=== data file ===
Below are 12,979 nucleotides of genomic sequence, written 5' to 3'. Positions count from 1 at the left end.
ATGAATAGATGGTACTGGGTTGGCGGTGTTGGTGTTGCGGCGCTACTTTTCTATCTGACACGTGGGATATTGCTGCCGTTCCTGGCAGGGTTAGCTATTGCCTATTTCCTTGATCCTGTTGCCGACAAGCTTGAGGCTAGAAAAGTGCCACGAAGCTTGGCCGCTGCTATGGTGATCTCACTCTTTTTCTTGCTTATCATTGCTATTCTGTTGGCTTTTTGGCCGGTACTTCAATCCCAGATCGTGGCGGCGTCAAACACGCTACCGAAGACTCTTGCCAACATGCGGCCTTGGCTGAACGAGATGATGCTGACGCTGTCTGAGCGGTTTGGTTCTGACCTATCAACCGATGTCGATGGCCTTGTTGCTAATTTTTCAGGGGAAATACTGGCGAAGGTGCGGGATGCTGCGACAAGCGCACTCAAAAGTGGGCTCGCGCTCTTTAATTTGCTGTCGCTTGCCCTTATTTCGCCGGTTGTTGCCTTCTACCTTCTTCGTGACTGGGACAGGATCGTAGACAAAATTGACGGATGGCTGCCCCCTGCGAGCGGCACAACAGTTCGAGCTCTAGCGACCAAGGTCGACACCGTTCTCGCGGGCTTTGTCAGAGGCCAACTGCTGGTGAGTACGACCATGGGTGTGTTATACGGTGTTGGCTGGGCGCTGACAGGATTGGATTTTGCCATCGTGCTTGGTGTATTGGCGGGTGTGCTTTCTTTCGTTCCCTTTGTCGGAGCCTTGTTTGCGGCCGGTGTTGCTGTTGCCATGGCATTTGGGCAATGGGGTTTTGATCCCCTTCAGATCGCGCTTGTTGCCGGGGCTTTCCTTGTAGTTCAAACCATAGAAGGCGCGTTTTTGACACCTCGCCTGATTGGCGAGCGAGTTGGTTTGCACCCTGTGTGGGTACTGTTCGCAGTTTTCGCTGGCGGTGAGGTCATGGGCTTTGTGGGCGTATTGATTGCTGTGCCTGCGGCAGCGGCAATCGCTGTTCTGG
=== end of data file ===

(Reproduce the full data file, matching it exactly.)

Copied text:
Below are 12,979 nucleotides of genomic sequence, written 5' to 3'. Positions count from 1 at the left end.
ATGAATAGATGGTACTGGGTTGGCGGTGTTGGTGTTGCGGCGCTACTTTTCTATCTGACACGTGGGATATTGCTGCCGTTCCTGGCAGGGTTAGCTATTGCCTATTTCCTTGATCCTGTTGCCGACAAGCTTGAGGCTAGAAAAGTGCCACGAAGCTTGGCCGCTGCTATGGTGATCTCACTCTTTTTCTTGCTTATCATTGCTATTCTGTTGGCTTTTTGGCCGGTACTTCAATCCCAGATCGTGGCGGCGTCAAACACGCTACCGAAGACTCTTGCCAACATGCGGCCTTGGCTGAACGAGATGATGCTGACGCTGTCTGAGCGGTTTGGTTCTGACCTATCAACCGATGTCGATGGCCTTGTTGCTAATTTTTCAGGGGAAATACTGGCGAAGGTGCGGGATGCTGCGACAAGCGCACTCAAAAGTGGGCTCGCGCTCTTTAATTTGCTGTCGCTTGCCCTTATTTCGCCGGTTGTTGCCTTCTACCTTCTTCGTGACTGGGACAGGATCGTAGACAAAATTGACGGATGGCTGCCCCCTGCGAGCGGCACAACAGTTCGAGCTCTAGCGACCAAGGTCGACACCGTTCTCGCGGGCTTTGTCAGAGGCCAACTGCTGGTGAGTACGACCATGGGTGTGTTATACGGTGTTGGCTGGGCGCTGACAGGATTGGATTTTGCCATCGTGCTTGGTGTATTGGCGGGTGTGCTTTCTTTCGTTCCCTTTGTCGGAGCCTTGTTTGCGGCCGGTGTTGCTGTTGCCATGGCATTTGGGCAATGGGGTTTTGATCCCCTTCAGATCGCGCTTGTTGCCGGGGCTTTCCTTGTAGTTCAAACCATAGAAGGCGCGTTTTTGACACCTCGCCTGATTGGCGAGCGAGTTGGTTTGCACCCTGTGTGGGTACTGTTCGCAGTTTTCGCTGGCGGTGAGGTCATGGGCTTTGTGGGCGTATTGATTGCTGTGCCTGCGGCAGCGGCAATCGCTGTTCTGG